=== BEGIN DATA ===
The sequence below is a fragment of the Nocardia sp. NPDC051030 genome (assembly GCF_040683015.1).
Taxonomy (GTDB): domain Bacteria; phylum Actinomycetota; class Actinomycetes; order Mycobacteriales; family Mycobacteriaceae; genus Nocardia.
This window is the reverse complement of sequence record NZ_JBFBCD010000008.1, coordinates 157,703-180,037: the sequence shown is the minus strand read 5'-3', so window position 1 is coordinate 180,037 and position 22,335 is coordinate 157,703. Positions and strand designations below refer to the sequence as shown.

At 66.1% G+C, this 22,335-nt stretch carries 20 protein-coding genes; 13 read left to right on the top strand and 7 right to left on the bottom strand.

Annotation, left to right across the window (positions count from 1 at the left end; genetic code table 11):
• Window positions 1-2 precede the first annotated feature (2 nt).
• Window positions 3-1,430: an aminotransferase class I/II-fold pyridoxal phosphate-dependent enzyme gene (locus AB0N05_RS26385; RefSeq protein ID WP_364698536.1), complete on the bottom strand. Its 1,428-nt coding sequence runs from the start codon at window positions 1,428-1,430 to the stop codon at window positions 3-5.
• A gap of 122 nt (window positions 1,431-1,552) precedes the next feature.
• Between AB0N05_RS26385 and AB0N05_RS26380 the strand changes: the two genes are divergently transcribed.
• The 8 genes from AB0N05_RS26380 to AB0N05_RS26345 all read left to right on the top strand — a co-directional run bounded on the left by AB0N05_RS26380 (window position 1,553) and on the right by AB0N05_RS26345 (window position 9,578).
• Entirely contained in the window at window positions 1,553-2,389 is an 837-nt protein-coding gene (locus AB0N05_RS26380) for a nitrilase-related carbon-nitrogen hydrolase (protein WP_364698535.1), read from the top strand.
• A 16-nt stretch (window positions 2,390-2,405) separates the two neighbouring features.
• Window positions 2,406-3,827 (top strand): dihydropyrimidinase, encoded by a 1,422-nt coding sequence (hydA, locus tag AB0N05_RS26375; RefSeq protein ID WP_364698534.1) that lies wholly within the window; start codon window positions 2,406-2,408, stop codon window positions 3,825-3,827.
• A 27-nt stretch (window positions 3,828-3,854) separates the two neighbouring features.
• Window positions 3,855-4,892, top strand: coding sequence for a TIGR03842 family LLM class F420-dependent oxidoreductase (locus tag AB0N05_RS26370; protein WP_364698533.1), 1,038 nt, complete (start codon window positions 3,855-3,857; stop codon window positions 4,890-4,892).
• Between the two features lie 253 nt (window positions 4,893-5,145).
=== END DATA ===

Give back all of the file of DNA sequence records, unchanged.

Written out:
The sequence below is a fragment of the Nocardia sp. NPDC051030 genome (assembly GCF_040683015.1).
Taxonomy (GTDB): domain Bacteria; phylum Actinomycetota; class Actinomycetes; order Mycobacteriales; family Mycobacteriaceae; genus Nocardia.
This window is the reverse complement of sequence record NZ_JBFBCD010000008.1, coordinates 157,703-180,037: the sequence shown is the minus strand read 5'-3', so window position 1 is coordinate 180,037 and position 22,335 is coordinate 157,703. Positions and strand designations below refer to the sequence as shown.

At 66.1% G+C, this 22,335-nt stretch carries 20 protein-coding genes; 13 read left to right on the top strand and 7 right to left on the bottom strand.

Annotation, left to right across the window (positions count from 1 at the left end; genetic code table 11):
• Window positions 1-2 precede the first annotated feature (2 nt).
• Window positions 3-1,430: an aminotransferase class I/II-fold pyridoxal phosphate-dependent enzyme gene (locus AB0N05_RS26385; RefSeq protein ID WP_364698536.1), complete on the bottom strand. Its 1,428-nt coding sequence runs from the start codon at window positions 1,428-1,430 to the stop codon at window positions 3-5.
• A gap of 122 nt (window positions 1,431-1,552) precedes the next feature.
• Between AB0N05_RS26385 and AB0N05_RS26380 the strand changes: the two genes are divergently transcribed.
• The 8 genes from AB0N05_RS26380 to AB0N05_RS26345 all read left to right on the top strand — a co-directional run bounded on the left by AB0N05_RS26380 (window position 1,553) and on the right by AB0N05_RS26345 (window position 9,578).
• Entirely contained in the window at window positions 1,553-2,389 is an 837-nt protein-coding gene (locus AB0N05_RS26380) for a nitrilase-related carbon-nitrogen hydrolase (protein WP_364698535.1), read from the top strand.
• A 16-nt stretch (window positions 2,390-2,405) separates the two neighbouring features.
• Window positions 2,406-3,827 (top strand): dihydropyrimidinase, encoded by a 1,422-nt coding sequence (hydA, locus tag AB0N05_RS26375; RefSeq protein ID WP_364698534.1) that lies wholly within the window; start codon window positions 2,406-2,408, stop codon window positions 3,825-3,827.
• A 27-nt stretch (window positions 3,828-3,854) separates the two neighbouring features.
• Window positions 3,855-4,892, top strand: coding sequence for a TIGR03842 family LLM class F420-dependent oxidoreductase (locus tag AB0N05_RS26370; protein WP_364698533.1), 1,038 nt, complete (start codon window positions 3,855-3,857; stop codon window positions 4,890-4,892).
• Between the two features lie 253 nt (window positions 4,893-5,145).